The German Classics of the Nineteenth and Twentieth Centuries, Volume 04 eBook

This eBook from the Gutenberg Project consists of approximately 463 pages of information about The German Classics of the Nineteenth and Twentieth Centuries, Volume 04.

[He pushes him back.]

Hi, you impertinent boy, who do not even
Know yet the Ten Commandments of the Mark! 
Here is your sabre, and the scabbard with it!

[He tears off the officer’s sword together with the belt.]

1ST OFFICER (reeling). 
  By God, Prince, that’s—­

THE PRINCE (threateningly). 
  If you don’t hold your tongue—­

HOHENZOLLERN (to the officer). 
  Silence!  You must be mad!

THE PRINCE (giving up the sword). 
  Ho, corporal’s guard! 
  Off to headquarters with the prisoner!

[To KOTTWITZ and the other officers.]

  Now, gentlemen, the countersign:  A knave
  Who follows not his general to the fight!—­
  Now, who dares lag?

KOTTWITZ.  You heard.  Why thunder more?

HOHENZOLLERN (mollifying). 
  It was advice, no more, they sought to give.

KOTTWITZ.  On your head be it.  I go with you.

THE PRINCE (somewhat calmed).  Come! 
  Be it upon my head then.  Follow, brothers!

[Exeunt.]

SCENE III

A room in a village.  A gentleman-in-waiting, booted and spurred, enters.  A peasant and his wife are sitting at a table, at work.

GENTLEMAN-IN-WAITING. 
  God greet you, honest folk!  Can you make room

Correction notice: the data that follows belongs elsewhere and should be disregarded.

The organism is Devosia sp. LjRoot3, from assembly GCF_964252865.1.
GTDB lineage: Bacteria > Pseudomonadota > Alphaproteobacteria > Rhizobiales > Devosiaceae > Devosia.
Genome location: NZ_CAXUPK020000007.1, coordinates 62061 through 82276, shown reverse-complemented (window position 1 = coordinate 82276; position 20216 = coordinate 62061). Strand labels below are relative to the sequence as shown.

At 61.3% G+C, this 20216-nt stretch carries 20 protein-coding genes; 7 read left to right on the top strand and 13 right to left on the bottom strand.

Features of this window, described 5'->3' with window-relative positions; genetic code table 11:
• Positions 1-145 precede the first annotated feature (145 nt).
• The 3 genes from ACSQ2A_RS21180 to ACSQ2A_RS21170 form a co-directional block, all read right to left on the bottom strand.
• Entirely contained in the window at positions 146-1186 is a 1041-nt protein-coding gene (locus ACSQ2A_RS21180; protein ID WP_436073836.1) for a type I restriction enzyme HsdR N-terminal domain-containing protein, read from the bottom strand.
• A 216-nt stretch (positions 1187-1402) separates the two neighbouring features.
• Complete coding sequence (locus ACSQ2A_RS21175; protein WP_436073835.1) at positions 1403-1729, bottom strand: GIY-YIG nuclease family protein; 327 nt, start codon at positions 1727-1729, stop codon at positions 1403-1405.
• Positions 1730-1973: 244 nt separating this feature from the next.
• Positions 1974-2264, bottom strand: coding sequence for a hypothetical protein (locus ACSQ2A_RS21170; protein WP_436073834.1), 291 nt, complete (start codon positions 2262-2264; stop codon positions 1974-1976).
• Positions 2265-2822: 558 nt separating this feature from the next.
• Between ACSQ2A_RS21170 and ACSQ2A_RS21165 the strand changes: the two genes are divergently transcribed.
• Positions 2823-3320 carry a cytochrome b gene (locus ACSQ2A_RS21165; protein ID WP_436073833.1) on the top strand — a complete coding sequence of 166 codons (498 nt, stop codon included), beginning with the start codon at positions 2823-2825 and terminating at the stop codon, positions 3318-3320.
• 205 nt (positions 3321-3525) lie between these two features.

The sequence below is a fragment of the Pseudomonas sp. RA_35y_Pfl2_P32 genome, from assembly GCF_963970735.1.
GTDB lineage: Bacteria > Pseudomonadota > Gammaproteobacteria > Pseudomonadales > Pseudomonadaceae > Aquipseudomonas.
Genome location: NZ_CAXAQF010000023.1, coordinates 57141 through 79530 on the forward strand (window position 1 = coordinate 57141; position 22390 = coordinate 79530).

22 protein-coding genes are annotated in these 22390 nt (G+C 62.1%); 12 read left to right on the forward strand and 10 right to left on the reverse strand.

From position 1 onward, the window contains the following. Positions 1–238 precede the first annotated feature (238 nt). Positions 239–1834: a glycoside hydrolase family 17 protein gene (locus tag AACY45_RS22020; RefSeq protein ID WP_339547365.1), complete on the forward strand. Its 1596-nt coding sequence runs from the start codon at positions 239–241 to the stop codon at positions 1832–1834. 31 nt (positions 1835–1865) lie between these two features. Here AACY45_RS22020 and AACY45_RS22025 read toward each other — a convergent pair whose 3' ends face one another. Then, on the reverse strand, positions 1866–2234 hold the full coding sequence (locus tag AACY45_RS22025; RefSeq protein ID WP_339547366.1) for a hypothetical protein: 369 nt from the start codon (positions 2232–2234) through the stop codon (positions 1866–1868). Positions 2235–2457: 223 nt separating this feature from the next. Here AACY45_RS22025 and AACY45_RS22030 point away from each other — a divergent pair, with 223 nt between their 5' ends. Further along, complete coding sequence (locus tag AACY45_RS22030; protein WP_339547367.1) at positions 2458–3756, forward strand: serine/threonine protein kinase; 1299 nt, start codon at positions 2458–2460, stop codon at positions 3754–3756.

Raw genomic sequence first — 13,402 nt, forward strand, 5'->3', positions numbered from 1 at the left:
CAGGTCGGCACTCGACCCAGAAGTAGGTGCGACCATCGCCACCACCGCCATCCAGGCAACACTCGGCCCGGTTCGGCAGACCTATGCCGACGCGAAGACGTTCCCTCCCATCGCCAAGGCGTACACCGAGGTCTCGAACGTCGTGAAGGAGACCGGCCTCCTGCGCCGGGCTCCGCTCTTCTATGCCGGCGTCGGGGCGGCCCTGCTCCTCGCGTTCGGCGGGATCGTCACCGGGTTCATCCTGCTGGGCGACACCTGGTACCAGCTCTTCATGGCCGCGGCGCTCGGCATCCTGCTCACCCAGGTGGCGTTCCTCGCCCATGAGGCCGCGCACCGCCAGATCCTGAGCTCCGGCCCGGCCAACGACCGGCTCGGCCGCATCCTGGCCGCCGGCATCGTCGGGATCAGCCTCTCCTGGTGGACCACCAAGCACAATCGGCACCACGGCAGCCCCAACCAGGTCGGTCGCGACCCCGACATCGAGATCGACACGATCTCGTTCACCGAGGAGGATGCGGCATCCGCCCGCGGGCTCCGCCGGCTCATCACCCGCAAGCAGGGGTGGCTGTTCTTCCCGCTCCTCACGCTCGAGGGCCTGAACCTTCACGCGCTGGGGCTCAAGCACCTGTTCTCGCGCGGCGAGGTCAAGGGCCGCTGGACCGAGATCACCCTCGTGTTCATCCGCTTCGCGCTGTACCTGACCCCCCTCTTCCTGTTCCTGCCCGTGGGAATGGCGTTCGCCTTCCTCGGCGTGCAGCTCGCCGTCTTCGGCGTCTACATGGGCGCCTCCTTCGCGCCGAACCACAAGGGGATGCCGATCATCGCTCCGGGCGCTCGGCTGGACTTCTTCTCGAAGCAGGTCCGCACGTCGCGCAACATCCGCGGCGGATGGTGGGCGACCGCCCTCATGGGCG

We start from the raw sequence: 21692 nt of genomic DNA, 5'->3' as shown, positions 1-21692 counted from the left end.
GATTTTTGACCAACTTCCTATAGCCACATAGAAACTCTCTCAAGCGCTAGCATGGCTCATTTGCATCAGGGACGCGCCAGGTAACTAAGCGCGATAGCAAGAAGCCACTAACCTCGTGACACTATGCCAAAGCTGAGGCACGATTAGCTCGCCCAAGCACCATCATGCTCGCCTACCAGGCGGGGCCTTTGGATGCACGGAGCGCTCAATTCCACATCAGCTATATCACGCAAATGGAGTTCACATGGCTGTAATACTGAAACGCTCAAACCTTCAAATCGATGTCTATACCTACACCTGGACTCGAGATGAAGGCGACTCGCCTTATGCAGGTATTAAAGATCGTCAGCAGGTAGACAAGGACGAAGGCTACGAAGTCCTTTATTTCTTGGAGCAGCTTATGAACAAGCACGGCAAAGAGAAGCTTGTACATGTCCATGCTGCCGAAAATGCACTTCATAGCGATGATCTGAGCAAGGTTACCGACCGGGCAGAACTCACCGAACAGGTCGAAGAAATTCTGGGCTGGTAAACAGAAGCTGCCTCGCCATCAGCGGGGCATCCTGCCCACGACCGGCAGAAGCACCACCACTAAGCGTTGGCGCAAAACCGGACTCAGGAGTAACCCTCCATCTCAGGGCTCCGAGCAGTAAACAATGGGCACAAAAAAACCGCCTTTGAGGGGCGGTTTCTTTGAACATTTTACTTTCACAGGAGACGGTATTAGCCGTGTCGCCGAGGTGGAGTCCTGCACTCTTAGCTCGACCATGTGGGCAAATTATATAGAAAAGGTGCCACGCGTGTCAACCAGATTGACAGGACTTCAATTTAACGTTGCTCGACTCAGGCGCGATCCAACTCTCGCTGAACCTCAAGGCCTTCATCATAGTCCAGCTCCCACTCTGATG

To shelter guests beneath your roof?

PEASANT.  Indeed! 
  Gladly, indeed!

THE WIFE.  And may one question, whom?

GENTLEMAN-IN-WAITING. 
  The highest lady in the land, no less. 
  Her coach broke down outside the village gates,
  And since we hear the victory is won
  There’ll be no need for farther journeying.

BOTH (rising). 
  The victory won?  Heaven!

GENTLEMAN-IN-WAITING.  What!  You haven’t heard? 
  The Swedish army’s beaten hip and thigh;
  If not forever, for the year at least
  The Mark need fear no more their fire and sword!—­
  Here comes the mother of our people now.

SCENE IV

The ELECTRESS, pale and distressed, enters with the PRINCESS NATALIE, followed by various ladies-in-waiting.  The others as before.

ELECTRESS (on the threshold). 
  Bork!  Winterfeld!  Come!  Let me have your arm.

NATALIE (going to her). 
  Oh, mother mine!

LADIES-IN-WAITING.  Heavens, how pale!  She is faint.

[They support her.]

ELECTRESS.  Here, lead me to a chair, I must sit down. 
  Dead, said he—­dead?

NATALIE.  Mother, my precious mother!

ELECTRESS.  I’ll see this bearer of dread news myself.

SCENE V

CAPTAIN VON MOeRNER enters, wounded, supported by two troopers.  The others.

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The German Classics of the Nineteenth and Twentieth Centuries, Volume 04 from Project Gutenberg. Public domain.
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